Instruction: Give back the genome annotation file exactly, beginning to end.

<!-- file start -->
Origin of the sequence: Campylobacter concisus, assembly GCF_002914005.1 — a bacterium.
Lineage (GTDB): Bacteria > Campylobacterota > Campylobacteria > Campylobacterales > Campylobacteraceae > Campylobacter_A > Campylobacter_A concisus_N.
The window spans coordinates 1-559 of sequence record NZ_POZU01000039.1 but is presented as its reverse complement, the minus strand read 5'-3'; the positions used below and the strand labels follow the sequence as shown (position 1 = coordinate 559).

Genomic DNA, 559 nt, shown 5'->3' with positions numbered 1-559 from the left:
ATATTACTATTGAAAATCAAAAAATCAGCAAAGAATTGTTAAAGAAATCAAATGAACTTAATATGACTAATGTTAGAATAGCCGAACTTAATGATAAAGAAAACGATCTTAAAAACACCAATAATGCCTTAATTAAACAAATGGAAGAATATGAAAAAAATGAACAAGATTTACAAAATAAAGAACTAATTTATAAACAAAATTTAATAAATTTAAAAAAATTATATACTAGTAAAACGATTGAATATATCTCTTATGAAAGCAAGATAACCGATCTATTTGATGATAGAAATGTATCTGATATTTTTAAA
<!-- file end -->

Origin of the sequence: Campylobacter concisus, assembly GCF_002914005.1 — a bacterium.
Lineage (GTDB): Bacteria > Campylobacterota > Campylobacteria > Campylobacterales > Campylobacteraceae > Campylobacter_A > Campylobacter_A concisus_N.
The window spans coordinates 1-559 of sequence record NZ_POZU01000039.1 but is presented as its reverse complement, the minus strand read 5'-3'; the positions used below and the strand labels follow the sequence as shown (position 1 = coordinate 559).

Genomic DNA, 559 nt, shown 5'->3' with positions numbered 1-559 from the left:
ATATTACTATTGAAAATCAAAAAATCAGCAAAGAATTGTTAAAGAAATCAAATGAACTTAATATGACTAATGTTAGAATAGCCGAACTTAATGATAAAGAAAACGATCTTAAAAACACCAATAATGCCTTAATTAAACAAATGGAAGAATATGAAAAAAATGAACAAGATTTACAAAATAAAGAACTAATTTATAAACAAAATTTAATAAATTTAAAAAAATTATATACTAGTAAAACGATTGAATATATCTCTTATGAAAGCAAGATAACCGATCTATTTGATGATAGAAATGTATCTGATATTTTTAAA